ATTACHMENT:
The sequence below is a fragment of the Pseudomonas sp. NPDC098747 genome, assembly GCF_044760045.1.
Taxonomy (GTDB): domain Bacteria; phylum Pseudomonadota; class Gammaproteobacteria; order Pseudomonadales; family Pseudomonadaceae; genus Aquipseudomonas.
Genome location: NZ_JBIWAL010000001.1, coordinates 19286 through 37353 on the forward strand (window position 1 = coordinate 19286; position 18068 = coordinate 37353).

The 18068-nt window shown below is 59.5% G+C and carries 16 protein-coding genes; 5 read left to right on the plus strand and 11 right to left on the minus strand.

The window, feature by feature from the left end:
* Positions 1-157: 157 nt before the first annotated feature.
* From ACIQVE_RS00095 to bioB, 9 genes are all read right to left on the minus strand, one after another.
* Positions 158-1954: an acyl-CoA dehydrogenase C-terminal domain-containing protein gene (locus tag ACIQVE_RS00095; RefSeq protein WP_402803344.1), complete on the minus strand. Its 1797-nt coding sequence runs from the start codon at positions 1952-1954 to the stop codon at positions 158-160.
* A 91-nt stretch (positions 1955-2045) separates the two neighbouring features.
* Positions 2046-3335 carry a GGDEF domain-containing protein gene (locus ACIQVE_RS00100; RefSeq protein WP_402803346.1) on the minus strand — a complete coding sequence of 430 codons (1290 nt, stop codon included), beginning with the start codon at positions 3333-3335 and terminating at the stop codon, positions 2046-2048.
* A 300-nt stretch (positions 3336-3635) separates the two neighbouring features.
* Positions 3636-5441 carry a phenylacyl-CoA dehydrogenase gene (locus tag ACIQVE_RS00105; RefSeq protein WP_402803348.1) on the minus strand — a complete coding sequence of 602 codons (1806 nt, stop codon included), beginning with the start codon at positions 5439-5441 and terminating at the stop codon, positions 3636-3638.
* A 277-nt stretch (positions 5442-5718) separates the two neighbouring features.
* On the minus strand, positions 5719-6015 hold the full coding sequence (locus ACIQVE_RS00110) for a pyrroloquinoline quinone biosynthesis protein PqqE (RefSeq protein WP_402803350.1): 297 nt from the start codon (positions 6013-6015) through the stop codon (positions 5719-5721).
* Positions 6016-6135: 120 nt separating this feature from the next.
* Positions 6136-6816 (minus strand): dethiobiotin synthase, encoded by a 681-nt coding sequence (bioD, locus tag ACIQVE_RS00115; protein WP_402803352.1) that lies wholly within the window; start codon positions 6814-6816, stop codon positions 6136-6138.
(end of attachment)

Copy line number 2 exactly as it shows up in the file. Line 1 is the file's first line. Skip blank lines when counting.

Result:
Taxonomy (GTDB): domain Bacteria; phylum Pseudomonadota; class Gammaproteobacteria; order Pseudomonadales; family Pseudomonadaceae; genus Aquipseudomonas.